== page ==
The November Surprises

After a year-long campaign, America now discovers what the election was really about

One giant did step forward before election day, but he, too, may have waited too long. Dr. James Hansen, a physicist who's director of the NASA Goddard Institute for Space Studies and has twice spoken to the Bush cabinet on climate change, gave a speech in Iowa on October 27 that was both an act of courage and prophetic judgment. The Times wrote about it the day before, but only the Associated Press actually covered it. Though all of us who live on the coasts may need very swift boats to escape a near future of catastrophically rising sea levels, Hansen's warnings got no attention from the cable networks consumed by the boats of three decades ago. At the possible cost of a federal job he's held for three decades, Hansen castigated the "interference with and misuse of the scientific process" that he said was "occurring now to a degree unprecedented in my scientific lifetime.

"I speak from a position of having tried hard to work with and advise the current administration on matters relating to climate change. I find a willingness to listen only to those portions of scientific results that fit predetermined inflexible positions. This, I believe, is a recipe for environmental disasters." Told by his NASA boss not to talk about "dangerous" human interference with climate, Hansen nonetheless concluded, "consistent with thousands" of U.N. scientists," that "we in the U.S. are on a dangerous course in our climate and energy policies" and that the disintegration of the Arctic ice sheet could be "explosively rapid."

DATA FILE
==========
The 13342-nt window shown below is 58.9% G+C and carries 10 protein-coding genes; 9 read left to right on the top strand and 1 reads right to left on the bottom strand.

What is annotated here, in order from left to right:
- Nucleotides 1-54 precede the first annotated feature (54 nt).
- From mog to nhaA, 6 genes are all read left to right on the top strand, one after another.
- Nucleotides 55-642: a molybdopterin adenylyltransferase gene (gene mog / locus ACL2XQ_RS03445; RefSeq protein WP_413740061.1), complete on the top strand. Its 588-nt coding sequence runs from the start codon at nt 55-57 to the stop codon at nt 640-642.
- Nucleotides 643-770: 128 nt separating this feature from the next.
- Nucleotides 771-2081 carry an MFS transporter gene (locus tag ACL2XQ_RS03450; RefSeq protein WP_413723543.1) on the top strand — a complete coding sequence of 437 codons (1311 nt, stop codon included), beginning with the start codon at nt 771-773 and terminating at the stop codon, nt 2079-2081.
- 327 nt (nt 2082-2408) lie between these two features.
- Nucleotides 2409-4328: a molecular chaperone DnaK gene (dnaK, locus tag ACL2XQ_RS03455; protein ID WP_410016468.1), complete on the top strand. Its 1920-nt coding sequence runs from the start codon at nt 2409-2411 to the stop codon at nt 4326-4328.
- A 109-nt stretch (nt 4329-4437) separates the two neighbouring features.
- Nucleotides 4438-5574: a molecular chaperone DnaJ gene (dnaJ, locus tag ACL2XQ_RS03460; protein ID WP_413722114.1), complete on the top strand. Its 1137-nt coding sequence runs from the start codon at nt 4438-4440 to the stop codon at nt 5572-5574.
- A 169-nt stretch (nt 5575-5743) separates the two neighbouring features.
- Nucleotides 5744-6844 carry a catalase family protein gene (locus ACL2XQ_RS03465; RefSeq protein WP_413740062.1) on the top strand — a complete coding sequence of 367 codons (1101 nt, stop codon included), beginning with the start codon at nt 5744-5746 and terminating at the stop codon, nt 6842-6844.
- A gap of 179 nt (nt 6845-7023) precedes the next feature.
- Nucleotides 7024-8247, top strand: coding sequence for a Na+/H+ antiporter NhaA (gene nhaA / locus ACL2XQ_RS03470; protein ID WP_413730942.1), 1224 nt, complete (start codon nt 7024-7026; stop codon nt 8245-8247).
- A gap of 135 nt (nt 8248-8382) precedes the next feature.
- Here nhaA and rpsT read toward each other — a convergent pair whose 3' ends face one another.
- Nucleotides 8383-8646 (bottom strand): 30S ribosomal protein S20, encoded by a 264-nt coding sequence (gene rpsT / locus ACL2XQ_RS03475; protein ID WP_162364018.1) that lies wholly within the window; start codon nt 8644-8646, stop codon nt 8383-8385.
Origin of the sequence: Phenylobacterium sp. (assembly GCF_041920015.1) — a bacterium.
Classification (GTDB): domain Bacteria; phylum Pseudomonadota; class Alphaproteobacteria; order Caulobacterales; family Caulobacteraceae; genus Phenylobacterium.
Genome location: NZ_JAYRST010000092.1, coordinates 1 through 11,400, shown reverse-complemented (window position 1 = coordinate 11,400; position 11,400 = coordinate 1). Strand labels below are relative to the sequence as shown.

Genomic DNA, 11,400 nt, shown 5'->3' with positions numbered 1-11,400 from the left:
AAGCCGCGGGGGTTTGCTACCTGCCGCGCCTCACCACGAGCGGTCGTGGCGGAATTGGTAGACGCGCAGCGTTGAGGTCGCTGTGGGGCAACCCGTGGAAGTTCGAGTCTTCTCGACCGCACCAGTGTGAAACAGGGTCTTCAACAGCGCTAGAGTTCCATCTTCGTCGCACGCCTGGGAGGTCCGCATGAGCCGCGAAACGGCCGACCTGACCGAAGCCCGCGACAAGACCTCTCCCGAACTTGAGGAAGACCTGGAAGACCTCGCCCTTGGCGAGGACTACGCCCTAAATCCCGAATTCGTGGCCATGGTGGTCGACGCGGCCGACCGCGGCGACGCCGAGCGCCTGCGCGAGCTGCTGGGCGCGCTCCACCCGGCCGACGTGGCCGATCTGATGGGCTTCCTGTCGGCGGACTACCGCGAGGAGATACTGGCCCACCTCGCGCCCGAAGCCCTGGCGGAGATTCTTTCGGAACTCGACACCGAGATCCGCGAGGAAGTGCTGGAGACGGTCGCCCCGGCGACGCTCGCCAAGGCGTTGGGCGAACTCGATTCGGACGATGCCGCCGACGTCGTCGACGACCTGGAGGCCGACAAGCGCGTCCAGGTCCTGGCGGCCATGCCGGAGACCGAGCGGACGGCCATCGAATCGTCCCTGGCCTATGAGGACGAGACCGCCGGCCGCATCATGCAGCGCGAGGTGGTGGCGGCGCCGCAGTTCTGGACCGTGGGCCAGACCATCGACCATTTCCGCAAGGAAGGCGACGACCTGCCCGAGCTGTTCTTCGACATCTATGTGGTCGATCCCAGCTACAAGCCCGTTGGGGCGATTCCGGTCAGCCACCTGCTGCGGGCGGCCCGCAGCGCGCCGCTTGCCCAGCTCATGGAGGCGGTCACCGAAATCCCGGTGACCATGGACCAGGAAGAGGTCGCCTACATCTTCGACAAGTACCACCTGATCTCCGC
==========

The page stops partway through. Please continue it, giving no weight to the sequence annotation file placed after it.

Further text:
You can almost hear the pre-Iraq whispers of nonpartisan intelligence and military experts in Hansen's description of the Bush administration's hidebound inflexibility, especially since Hansen had face-to-face meetings with Cheney himself. How is it that men capable of masterminding so stunning a campaign triumph are so willfully resistant to fact when facing life-threatening policy choices? While there is much to mourn about Tuesday's loss, America can survive most of the inevitably callous choices of the next Bush term, even internationally. What the world can't survive is an America that is irreversibly poisoning the planet at a record pace, and refuses to hear the pro-life voice of undisputed science.

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